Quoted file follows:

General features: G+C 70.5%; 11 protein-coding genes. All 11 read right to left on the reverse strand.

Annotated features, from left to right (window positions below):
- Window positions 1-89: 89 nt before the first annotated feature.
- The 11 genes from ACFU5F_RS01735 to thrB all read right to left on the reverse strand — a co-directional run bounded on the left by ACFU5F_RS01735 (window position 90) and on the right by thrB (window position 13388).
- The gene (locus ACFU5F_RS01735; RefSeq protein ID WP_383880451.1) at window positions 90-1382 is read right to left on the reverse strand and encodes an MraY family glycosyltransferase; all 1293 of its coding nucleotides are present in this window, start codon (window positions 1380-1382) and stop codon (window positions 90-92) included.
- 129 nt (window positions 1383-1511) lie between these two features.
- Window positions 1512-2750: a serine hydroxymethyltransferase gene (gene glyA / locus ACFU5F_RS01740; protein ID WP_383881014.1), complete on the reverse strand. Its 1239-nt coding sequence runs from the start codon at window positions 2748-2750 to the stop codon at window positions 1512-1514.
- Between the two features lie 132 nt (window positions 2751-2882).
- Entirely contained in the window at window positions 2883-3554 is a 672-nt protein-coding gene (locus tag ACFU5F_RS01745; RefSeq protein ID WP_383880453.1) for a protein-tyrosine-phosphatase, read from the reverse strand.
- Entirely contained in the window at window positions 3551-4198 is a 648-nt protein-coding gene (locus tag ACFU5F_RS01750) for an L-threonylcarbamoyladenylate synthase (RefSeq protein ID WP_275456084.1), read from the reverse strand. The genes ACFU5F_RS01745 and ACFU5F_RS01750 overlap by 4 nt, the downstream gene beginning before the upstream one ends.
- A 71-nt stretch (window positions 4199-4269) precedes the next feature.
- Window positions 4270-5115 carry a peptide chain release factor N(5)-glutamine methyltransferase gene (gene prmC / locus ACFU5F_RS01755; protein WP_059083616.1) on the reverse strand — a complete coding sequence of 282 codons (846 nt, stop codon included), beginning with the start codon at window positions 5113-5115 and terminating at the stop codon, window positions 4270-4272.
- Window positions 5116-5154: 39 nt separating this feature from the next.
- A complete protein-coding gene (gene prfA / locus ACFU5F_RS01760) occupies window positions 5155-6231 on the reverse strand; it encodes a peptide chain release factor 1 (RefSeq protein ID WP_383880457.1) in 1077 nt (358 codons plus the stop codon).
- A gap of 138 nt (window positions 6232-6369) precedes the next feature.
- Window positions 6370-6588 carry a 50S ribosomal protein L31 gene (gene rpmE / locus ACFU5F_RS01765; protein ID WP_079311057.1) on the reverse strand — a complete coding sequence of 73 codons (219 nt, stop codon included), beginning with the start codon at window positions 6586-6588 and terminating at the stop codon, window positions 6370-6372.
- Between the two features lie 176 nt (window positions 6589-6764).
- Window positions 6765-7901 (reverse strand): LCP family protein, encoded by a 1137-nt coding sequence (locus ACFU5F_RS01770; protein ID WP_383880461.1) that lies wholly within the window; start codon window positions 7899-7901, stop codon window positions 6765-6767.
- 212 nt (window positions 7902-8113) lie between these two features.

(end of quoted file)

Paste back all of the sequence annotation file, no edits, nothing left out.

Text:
General features: G+C 70.5%; 11 protein-coding genes. All 11 read right to left on the reverse strand.

Annotated features, from left to right (window positions below):
- Window positions 1-89: 89 nt before the first annotated feature.
- The 11 genes from ACFU5F_RS01735 to thrB all read right to left on the reverse strand — a co-directional run bounded on the left by ACFU5F_RS01735 (window position 90) and on the right by thrB (window position 13388).
- The gene (locus ACFU5F_RS01735; RefSeq protein ID WP_383880451.1) at window positions 90-1382 is read right to left on the reverse strand and encodes an MraY family glycosyltransferase; all 1293 of its coding nucleotides are present in this window, start codon (window positions 1380-1382) and stop codon (window positions 90-92) included.
- 129 nt (window positions 1383-1511) lie between these two features.
- Window positions 1512-2750: a serine hydroxymethyltransferase gene (gene glyA / locus ACFU5F_RS01740; protein ID WP_383881014.1), complete on the reverse strand. Its 1239-nt coding sequence runs from the start codon at window positions 2748-2750 to the stop codon at window positions 1512-1514.
- Between the two features lie 132 nt (window positions 2751-2882).
- Entirely contained in the window at window positions 2883-3554 is a 672-nt protein-coding gene (locus tag ACFU5F_RS01745; RefSeq protein ID WP_383880453.1) for a protein-tyrosine-phosphatase, read from the reverse strand.
- Entirely contained in the window at window positions 3551-4198 is a 648-nt protein-coding gene (locus tag ACFU5F_RS01750) for an L-threonylcarbamoyladenylate synthase (RefSeq protein ID WP_275456084.1), read from the reverse strand. The genes ACFU5F_RS01745 and ACFU5F_RS01750 overlap by 4 nt, the downstream gene beginning before the upstream one ends.
- A 71-nt stretch (window positions 4199-4269) precedes the next feature.
- Window positions 4270-5115 carry a peptide chain release factor N(5)-glutamine methyltransferase gene (gene prmC / locus ACFU5F_RS01755; protein WP_059083616.1) on the reverse strand — a complete coding sequence of 282 codons (846 nt, stop codon included), beginning with the start codon at window positions 5113-5115 and terminating at the stop codon, window positions 4270-4272.
- Window positions 5116-5154: 39 nt separating this feature from the next.
- A complete protein-coding gene (gene prfA / locus ACFU5F_RS01760) occupies window positions 5155-6231 on the reverse strand; it encodes a peptide chain release factor 1 (RefSeq protein ID WP_383880457.1) in 1077 nt (358 codons plus the stop codon).
- A gap of 138 nt (window positions 6232-6369) precedes the next feature.
- Window positions 6370-6588 carry a 50S ribosomal protein L31 gene (gene rpmE / locus ACFU5F_RS01765; protein ID WP_079311057.1) on the reverse strand — a complete coding sequence of 73 codons (219 nt, stop codon included), beginning with the start codon at window positions 6586-6588 and terminating at the stop codon, window positions 6370-6372.
- Between the two features lie 176 nt (window positions 6589-6764).
- Window positions 6765-7901 (reverse strand): LCP family protein, encoded by a 1137-nt coding sequence (locus ACFU5F_RS01770; protein ID WP_383880461.1) that lies wholly within the window; start codon window positions 7899-7901, stop codon window positions 6765-6767.
- 212 nt (window positions 7902-8113) lie between these two features.